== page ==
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Bay Area Election Workers Prepare for Historically High Absentee Voting

MARTINEZ (KPIX 5) -- Every registered California voter will be sent an absentee ballot for the November election. If you have never used one before, be on the lookout for an e-mail from the Secretary of State's office asking you to double-check your address.

At the Contra Costa County Registrar's office in Martinez, employees say they're prepared for potentially 150,000 extra mail-in absentee ballots from people who've never voted absentee before.

"We are very, very good at processing vote-by-mail ballots. After the 2018 election, we upgraded all of our mail-handling equipment and scanners and sorters. We already had a large capacity but we've increased our capacity," said Scott Konopasek the county's assistant registrar of voters.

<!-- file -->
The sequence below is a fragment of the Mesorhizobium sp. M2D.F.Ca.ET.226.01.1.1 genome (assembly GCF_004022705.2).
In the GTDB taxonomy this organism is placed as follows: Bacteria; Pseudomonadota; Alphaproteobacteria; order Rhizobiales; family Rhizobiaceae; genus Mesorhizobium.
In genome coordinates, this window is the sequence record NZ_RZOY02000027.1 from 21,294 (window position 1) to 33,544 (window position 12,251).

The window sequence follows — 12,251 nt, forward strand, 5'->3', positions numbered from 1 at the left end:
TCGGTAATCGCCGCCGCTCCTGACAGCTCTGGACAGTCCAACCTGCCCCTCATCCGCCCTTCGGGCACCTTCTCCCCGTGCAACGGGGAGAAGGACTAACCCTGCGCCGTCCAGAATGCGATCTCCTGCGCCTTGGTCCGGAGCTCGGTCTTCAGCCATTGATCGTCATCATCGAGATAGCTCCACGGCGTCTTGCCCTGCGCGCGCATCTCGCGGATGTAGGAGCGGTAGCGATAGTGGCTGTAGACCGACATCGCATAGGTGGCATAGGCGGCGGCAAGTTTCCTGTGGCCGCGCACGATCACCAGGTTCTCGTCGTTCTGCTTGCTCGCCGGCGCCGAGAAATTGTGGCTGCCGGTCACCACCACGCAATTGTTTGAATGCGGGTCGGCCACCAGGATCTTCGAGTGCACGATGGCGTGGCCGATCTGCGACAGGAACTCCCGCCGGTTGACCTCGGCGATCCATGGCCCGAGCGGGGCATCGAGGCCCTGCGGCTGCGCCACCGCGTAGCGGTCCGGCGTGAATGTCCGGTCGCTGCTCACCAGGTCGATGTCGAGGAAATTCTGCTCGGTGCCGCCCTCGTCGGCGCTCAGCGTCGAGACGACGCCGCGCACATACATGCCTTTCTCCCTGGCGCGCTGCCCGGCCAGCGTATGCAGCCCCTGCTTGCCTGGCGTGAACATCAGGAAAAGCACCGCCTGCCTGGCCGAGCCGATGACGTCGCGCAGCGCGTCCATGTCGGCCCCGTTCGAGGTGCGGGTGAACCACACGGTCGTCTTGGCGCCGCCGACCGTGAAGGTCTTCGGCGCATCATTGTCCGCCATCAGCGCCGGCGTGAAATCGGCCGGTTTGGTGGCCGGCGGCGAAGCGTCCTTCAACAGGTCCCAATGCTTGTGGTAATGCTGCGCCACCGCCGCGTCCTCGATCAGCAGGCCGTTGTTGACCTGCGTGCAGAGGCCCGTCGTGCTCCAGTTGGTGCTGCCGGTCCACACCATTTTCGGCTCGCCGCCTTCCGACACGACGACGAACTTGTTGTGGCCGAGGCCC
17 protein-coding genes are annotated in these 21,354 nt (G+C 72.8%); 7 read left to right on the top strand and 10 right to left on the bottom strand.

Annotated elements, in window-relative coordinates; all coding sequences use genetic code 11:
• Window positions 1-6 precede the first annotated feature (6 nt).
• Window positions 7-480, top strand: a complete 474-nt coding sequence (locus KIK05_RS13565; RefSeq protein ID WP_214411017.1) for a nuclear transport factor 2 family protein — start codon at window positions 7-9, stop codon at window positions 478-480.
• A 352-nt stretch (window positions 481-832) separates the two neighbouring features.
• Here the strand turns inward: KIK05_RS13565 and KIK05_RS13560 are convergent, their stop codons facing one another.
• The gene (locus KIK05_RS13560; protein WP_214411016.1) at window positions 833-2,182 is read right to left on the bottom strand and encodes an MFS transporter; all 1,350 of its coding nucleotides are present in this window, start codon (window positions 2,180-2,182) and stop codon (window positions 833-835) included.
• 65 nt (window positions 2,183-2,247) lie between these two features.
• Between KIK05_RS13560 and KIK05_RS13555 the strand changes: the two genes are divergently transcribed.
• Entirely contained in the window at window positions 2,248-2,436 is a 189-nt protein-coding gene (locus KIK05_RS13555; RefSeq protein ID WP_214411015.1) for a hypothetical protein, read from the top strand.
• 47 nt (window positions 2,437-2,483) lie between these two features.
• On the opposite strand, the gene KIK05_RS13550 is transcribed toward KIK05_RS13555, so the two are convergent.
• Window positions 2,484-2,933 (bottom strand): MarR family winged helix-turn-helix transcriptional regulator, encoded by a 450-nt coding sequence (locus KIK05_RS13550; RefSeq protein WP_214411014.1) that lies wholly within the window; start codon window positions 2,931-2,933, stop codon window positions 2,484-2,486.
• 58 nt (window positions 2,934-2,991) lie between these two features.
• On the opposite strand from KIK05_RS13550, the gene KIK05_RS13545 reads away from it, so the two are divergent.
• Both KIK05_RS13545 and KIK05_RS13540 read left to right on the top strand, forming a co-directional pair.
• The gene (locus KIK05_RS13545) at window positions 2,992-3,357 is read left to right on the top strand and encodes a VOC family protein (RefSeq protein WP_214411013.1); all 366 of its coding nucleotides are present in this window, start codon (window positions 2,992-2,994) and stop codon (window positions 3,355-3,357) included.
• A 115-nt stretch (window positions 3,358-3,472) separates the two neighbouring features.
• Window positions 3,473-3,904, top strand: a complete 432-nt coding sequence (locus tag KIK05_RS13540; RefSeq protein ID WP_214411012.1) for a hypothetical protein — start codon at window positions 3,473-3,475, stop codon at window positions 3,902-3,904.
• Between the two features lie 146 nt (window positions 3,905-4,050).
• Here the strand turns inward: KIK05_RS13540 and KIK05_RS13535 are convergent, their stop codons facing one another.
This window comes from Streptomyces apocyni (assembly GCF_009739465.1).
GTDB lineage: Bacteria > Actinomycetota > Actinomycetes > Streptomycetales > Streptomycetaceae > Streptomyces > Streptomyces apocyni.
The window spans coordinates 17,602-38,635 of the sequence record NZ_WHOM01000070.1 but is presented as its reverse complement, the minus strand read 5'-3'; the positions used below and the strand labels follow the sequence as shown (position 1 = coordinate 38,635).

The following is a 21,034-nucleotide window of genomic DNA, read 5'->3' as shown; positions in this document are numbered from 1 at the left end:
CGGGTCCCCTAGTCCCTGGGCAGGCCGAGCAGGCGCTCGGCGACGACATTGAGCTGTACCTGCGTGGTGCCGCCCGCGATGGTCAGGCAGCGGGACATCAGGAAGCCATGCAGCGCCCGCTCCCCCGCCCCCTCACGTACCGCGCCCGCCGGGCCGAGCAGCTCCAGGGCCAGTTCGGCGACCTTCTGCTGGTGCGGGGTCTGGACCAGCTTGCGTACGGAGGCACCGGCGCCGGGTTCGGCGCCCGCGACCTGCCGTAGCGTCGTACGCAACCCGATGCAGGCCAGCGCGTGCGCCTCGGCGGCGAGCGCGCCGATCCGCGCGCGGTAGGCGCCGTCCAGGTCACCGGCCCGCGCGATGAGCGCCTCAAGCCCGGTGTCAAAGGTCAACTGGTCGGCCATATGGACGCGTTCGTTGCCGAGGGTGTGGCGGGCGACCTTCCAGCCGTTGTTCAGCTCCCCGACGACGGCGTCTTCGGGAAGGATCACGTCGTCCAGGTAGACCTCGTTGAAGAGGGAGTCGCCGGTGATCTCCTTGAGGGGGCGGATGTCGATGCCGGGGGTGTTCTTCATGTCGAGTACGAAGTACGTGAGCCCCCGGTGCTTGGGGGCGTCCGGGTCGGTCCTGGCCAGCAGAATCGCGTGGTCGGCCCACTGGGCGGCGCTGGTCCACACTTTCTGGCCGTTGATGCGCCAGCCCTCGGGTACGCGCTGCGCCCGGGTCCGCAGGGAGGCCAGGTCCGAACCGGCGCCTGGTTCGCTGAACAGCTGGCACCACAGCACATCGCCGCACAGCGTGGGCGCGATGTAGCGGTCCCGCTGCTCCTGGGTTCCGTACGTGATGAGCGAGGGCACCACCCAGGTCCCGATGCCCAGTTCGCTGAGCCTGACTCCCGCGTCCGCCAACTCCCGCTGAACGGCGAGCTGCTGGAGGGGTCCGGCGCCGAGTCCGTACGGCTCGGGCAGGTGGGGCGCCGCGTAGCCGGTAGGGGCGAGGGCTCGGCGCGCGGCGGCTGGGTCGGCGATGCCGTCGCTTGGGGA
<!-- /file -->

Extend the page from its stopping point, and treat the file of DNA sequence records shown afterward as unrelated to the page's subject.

Time is important.

Ballots should by mailed to voters by October 5 and election officials ask that you turn them in as soon as possible.

The USPS is saying to expect it will take at least a week to deliver your ballot to the registrar. In Contra Costa County, voters can bypass the post office entirely by using one of the 45 drop boxes checked daily by the registrar.

In an interview late Thursday afternoon, President Trump pushed for quick election results.

"I just feel I don't want a delay. I want to have the election but I also don't want to have to wait three months and then find out all the ballots are missing and the election doesn't mean anything," Trump said.

David Levine, a constitutional law professor at UC Hastings says that, despite protestations, absentee ballots by mail remain secure.

"What happens is you request a ballot, it comes back to you and it's printed with your name on the envelope. That goes back and you have to sign that envelope and you are attesting it is you and then that signature is checked against your registration before they go ahead and count the ballot," Levine told KPIX 5.

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